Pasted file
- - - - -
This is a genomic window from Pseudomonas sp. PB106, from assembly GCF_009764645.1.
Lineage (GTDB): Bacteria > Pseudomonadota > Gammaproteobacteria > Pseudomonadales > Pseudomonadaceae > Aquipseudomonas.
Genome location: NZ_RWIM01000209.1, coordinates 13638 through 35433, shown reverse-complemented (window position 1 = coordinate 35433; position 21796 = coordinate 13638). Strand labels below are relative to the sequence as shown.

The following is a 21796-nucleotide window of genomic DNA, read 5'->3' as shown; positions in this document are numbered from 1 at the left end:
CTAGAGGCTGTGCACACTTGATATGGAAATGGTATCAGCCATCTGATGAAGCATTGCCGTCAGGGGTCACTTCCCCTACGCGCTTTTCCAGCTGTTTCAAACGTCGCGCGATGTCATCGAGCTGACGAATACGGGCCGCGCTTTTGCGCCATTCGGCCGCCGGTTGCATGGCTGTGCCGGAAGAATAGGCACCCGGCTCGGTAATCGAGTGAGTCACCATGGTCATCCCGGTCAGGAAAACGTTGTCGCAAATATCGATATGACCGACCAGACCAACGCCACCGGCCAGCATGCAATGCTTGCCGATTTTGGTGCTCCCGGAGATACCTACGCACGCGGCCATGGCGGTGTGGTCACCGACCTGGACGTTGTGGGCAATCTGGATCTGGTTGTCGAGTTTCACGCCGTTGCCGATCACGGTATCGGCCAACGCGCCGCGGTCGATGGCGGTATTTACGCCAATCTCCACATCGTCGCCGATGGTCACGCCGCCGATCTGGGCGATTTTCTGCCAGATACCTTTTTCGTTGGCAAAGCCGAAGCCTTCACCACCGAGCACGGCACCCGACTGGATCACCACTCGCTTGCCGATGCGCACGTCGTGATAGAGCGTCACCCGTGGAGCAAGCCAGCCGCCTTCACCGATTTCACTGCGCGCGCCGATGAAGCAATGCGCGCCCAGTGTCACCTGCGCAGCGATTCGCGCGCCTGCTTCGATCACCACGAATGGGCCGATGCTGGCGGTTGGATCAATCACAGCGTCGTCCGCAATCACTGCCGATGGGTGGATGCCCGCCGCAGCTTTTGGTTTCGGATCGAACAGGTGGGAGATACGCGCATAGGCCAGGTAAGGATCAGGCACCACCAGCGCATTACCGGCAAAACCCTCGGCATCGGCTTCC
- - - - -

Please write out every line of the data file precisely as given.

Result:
This is a genomic window from Pseudomonas sp. PB106, from assembly GCF_009764645.1.
Lineage (GTDB): Bacteria > Pseudomonadota > Gammaproteobacteria > Pseudomonadales > Pseudomonadaceae > Aquipseudomonas.
Genome location: NZ_RWIM01000209.1, coordinates 13638 through 35433, shown reverse-complemented (window position 1 = coordinate 35433; position 21796 = coordinate 13638). Strand labels below are relative to the sequence as shown.

The following is a 21796-nucleotide window of genomic DNA, read 5'->3' as shown; positions in this document are numbered from 1 at the left end:
CTAGAGGCTGTGCACACTTGATATGGAAATGGTATCAGCCATCTGATGAAGCATTGCCGTCAGGGGTCACTTCCCCTACGCGCTTTTCCAGCTGTTTCAAACGTCGCGCGATGTCATCGAGCTGACGAATACGGGCCGCGCTTTTGCGCCATTCGGCCGCCGGTTGCATGGCTGTGCCGGAAGAATAGGCACCCGGCTCGGTAATCGAGTGAGTCACCATGGTCATCCCGGTCAGGAAAACGTTGTCGCAAATATCGATATGACCGACCAGACCAACGCCACCGGCCAGCATGCAATGCTTGCCGATTTTGGTGCTCCCGGAGATACCTACGCACGCGGCCATGGCGGTGTGGTCACCGACCTGGACGTTGTGGGCAATCTGGATCTGGTTGTCGAGTTTCACGCCGTTGCCGATCACGGTATCGGCCAACGCGCCGCGGTCGATGGCGGTATTTACGCCAATCTCCACATCGTCGCCGATGGTCACGCCGCCGATCTGGGCGATTTTCTGCCAGATACCTTTTTCGTTGGCAAAGCCGAAGCCTTCACCACCGAGCACGGCACCCGACTGGATCACCACTCGCTTGCCGATGCGCACGTCGTGATAGAGCGTCACCCGTGGAGCAAGCCAGCCGCCTTCACCGATTTCACTGCGCGCGCCGATGAAGCAATGCGCGCCCAGTGTCACCTGCGCAGCGATTCGCGCGCCTGCTTCGATCACCACGAATGGGCCGATGCTGGCGGTTGGATCAATCACAGCGTCGTCCGCAATCACTGCCGATGGGTGGATGCCCGCCGCAGCTTTTGGTTTCGGATCGAACAGGTGGGAGATACGCGCATAGGCCAGGTAAGGATCAGGCACCACCAGCGCATTACCGGCAAAACCCTCGGCATCGGCTTCC